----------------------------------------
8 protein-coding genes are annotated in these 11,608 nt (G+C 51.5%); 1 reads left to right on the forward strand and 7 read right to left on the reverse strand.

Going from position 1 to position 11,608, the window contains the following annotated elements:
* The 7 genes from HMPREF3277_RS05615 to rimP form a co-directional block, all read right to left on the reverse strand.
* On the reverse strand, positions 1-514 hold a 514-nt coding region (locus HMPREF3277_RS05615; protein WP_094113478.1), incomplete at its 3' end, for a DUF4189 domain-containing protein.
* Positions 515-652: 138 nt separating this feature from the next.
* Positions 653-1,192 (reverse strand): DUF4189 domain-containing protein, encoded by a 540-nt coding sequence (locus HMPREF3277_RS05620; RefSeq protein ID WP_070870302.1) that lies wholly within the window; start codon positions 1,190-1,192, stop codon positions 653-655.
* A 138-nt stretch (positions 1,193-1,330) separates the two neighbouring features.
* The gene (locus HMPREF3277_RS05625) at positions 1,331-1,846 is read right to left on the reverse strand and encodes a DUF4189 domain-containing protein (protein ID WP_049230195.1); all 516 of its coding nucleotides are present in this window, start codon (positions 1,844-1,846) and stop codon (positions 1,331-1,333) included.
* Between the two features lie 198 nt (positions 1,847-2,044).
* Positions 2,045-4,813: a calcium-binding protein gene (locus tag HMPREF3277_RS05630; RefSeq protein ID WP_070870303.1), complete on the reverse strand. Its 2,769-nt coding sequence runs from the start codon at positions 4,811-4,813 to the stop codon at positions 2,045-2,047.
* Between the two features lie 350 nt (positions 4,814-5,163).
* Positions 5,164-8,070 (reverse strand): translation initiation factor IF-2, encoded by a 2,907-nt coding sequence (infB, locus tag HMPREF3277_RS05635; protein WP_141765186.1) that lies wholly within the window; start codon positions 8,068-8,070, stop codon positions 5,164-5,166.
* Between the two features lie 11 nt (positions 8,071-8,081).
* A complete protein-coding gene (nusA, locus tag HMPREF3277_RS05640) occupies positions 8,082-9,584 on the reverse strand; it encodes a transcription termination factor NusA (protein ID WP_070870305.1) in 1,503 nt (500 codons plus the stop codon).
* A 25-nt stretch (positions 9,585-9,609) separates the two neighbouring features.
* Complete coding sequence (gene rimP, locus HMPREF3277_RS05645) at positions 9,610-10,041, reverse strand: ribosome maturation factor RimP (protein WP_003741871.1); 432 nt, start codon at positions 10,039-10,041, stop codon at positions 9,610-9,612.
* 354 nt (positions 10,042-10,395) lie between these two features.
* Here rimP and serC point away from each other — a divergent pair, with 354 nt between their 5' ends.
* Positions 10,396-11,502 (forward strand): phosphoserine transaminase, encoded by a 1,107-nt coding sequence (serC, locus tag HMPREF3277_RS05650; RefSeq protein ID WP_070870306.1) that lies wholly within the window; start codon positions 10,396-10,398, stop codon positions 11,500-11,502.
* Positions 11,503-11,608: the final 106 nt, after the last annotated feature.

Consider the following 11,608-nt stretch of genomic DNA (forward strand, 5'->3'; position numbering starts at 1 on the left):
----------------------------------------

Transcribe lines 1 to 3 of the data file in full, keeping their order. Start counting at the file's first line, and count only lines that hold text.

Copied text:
8 protein-coding genes are annotated in these 11,608 nt (G+C 51.5%); 1 reads left to right on the forward strand and 7 read right to left on the reverse strand.

Going from position 1 to position 11,608, the window contains the following annotated elements:
* The 7 genes from HMPREF3277_RS05615 to rimP form a co-directional block, all read right to left on the reverse strand.